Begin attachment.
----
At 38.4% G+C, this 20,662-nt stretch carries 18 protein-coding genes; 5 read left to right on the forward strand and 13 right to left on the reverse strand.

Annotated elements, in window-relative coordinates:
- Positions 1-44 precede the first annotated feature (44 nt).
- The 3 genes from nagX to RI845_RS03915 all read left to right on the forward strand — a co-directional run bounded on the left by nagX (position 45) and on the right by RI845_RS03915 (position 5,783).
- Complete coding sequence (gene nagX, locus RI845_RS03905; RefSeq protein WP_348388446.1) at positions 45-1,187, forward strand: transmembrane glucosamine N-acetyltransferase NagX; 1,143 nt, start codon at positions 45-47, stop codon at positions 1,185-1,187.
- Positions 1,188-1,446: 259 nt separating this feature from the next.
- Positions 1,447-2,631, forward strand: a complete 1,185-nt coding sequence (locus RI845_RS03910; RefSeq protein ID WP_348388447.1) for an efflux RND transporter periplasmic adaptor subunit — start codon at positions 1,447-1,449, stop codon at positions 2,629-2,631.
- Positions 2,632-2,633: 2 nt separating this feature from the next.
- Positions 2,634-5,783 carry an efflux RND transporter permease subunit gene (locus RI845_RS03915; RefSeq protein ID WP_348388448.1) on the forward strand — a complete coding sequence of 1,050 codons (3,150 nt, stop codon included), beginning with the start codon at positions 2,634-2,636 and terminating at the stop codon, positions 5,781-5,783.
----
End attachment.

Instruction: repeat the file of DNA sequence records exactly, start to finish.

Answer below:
At 38.4% G+C, this 20,662-nt stretch carries 18 protein-coding genes; 5 read left to right on the forward strand and 13 right to left on the reverse strand.

Annotated elements, in window-relative coordinates:
- Positions 1-44 precede the first annotated feature (44 nt).
- The 3 genes from nagX to RI845_RS03915 all read left to right on the forward strand — a co-directional run bounded on the left by nagX (position 45) and on the right by RI845_RS03915 (position 5,783).
- Complete coding sequence (gene nagX, locus RI845_RS03905; RefSeq protein WP_348388446.1) at positions 45-1,187, forward strand: transmembrane glucosamine N-acetyltransferase NagX; 1,143 nt, start codon at positions 45-47, stop codon at positions 1,185-1,187.
- Positions 1,188-1,446: 259 nt separating this feature from the next.
- Positions 1,447-2,631, forward strand: a complete 1,185-nt coding sequence (locus RI845_RS03910; RefSeq protein ID WP_348388447.1) for an efflux RND transporter periplasmic adaptor subunit — start codon at positions 1,447-1,449, stop codon at positions 2,629-2,631.
- Positions 2,632-2,633: 2 nt separating this feature from the next.
- Positions 2,634-5,783 carry an efflux RND transporter permease subunit gene (locus RI845_RS03915; RefSeq protein ID WP_348388448.1) on the forward strand — a complete coding sequence of 1,050 codons (3,150 nt, stop codon included), beginning with the start codon at positions 2,634-2,636 and terminating at the stop codon, positions 5,781-5,783.